Parade o’ books

Any of these books deserves a full review, with neat facts plucked from the pages to entice you– but at this point, that would require a lot of re-reading. So a quick survey will have to do.

Emily Willingham, Phallacy: Life Lessons from the Animal Penis (2020). Yep, a book about the penis in all its forms in the animal kingdom. Willingham has a serious point here: researchers and outsiders often import archaic attitudes into biology, getting the penis wrong and forgetting the vagina. But it’s also both educational and entertaining to simply look at the weird stuff animals get up to. A good place to start is trying to figure out what is a penis and what isn’t… there are some wacky edge cases, such as at least one invertebrate which inserts its eggs into the male with a copulatory organ. Or there’s the spiders which lose their penises when they copulate. It’s not that bad: they have two.

This is one of a number of books by women that offer a lighthearted critique of misguided male scientists, who are often eager to push an idea of aggressive promiscuous males and picky, passive females. Oh, there is so much more variation than that. Others in this genre include Olivia Judson’s Dr. Tatiana’s Sex Advice to All Creation, Meredith Small’s What’s Love Got to Do with It?, and Natalie Angier’s Woman: An Intimate Geography. Nature is weird, and does not inherently support alt-right prejudices.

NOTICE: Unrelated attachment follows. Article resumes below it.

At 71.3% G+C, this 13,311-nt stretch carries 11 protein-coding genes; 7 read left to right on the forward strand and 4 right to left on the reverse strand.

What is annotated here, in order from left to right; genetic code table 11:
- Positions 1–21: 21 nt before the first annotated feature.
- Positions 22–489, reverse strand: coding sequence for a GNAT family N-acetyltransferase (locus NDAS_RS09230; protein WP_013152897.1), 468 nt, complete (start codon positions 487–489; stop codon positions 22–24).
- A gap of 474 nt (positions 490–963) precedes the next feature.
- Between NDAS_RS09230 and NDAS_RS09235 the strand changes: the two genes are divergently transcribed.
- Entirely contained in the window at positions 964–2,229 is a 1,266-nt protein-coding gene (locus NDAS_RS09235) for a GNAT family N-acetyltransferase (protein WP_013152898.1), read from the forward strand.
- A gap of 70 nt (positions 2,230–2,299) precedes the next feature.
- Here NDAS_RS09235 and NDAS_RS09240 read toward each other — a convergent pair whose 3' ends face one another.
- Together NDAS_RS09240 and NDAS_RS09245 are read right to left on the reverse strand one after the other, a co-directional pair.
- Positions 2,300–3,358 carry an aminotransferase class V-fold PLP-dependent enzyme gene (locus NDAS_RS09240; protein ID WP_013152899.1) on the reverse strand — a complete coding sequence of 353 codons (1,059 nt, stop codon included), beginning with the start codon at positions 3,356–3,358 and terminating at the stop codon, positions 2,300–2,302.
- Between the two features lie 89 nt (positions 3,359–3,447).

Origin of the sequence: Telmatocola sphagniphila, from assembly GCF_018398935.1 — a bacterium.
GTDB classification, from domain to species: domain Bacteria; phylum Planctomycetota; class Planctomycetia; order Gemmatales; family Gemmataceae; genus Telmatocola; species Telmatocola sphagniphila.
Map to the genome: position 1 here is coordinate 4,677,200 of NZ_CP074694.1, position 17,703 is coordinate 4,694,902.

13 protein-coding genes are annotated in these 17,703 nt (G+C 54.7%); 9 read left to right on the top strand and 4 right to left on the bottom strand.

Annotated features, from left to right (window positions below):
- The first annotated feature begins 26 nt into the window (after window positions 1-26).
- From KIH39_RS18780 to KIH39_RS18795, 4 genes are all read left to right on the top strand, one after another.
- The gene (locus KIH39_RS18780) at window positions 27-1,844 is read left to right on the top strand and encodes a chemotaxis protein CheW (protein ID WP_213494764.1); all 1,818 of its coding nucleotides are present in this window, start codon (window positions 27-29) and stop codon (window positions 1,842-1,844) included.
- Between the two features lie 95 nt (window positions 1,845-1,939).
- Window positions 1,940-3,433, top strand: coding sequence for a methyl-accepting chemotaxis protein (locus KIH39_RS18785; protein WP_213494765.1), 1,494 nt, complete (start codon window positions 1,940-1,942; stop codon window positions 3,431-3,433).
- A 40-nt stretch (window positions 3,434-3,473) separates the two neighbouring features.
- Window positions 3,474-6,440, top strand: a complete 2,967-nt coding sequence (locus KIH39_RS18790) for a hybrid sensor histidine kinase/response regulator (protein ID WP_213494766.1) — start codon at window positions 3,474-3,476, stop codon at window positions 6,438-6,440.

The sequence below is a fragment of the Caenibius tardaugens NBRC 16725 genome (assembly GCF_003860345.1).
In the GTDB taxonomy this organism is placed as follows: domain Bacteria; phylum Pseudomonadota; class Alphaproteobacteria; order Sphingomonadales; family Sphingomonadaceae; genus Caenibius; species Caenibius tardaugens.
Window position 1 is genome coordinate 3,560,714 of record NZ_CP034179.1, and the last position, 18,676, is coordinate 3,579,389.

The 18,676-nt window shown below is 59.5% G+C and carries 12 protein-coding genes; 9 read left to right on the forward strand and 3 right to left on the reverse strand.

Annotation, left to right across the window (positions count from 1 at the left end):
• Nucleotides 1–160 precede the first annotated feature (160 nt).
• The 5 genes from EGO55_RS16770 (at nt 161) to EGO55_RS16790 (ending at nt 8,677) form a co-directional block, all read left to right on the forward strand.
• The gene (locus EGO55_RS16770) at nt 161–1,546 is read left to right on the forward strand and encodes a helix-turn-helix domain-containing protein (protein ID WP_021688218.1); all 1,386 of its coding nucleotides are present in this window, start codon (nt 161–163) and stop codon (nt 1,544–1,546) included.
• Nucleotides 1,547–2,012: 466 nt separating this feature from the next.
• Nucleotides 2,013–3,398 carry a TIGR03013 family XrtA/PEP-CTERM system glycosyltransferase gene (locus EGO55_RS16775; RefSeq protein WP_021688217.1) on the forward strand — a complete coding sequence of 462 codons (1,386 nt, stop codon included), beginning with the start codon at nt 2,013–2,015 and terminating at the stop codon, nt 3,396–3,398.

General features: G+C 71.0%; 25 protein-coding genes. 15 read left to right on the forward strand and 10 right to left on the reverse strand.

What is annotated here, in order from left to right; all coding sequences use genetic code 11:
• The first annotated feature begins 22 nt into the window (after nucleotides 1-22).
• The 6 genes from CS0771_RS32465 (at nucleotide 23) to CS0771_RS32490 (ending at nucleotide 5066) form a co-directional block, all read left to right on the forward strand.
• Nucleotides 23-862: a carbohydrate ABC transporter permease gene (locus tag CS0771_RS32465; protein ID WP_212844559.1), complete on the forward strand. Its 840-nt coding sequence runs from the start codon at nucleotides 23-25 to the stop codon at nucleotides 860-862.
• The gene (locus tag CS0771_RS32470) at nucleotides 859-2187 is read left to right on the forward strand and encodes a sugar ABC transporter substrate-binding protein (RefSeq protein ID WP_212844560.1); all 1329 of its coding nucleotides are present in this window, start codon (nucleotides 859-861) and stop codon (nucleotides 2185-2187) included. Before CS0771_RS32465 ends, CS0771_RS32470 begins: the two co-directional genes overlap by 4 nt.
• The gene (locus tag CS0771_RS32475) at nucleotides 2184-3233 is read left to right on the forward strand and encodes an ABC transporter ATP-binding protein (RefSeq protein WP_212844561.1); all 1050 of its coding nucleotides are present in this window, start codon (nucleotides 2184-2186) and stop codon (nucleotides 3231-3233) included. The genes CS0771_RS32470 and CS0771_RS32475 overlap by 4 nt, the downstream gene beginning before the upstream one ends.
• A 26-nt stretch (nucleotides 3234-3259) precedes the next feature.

Benjamin Brose, Xuanzang: China’s Legendary Pilgrim and Translator (2021). If you read my China Construction Kit, you’ll remember Xuanzang, the Chinese Buddhist monk who took and arduous trip to India in the 600s to understand Buddhism better, coming back 16 years later with hundreds of precious manuscripts. This story is the key to the classic Chinese novel, Journey to the West. But the real story behind it is just as interesting, though perhaps it’s disappointing to learn that only the first couple weeks of the journey were perilous, as he set off alone. As soon as he reached the first stop, he met the local king, who received him graciously and sent him on to the next local ruler, and so on for years. Brose explains what Xuanzang wanted to know and how he affected Buddhism, and includes several narrative passages from the man himself.

Andrew Gordon, A Modern History of Japan from Tokugawa times to the present (2003). I read this because I thought I could borrow some modern Japanese history for Almea, and I did. The book covers nearly 500 years, which allows quite a lot of detail but not exactly depth– e.g. WWII is covered in just one chapter. The chapters on the Meiji period are the most interesting. I was most interested to understand how Japan could modernize when China didn’t (until Deng).

The Meiji ‘restoration’ was more or less a top-down revolution: two of the most advanced daimyo (nobles) took over militarily. Or more broadly, the revolution empowered two classes that were near but, crucially, not at the top: the samurai, and the nouveau-riche rural elite, who had worked their way up from peasants to craftsmen to notables in the last century or so. (A peculiarity of Japan was that the prosperous bourgeois class in the 1800s was not in the big cities but in small rural towns.) And in Japan, that was enough to get things going; whereas in China merely getting rid of the Manchu did not give power to any more modern or modernizing class.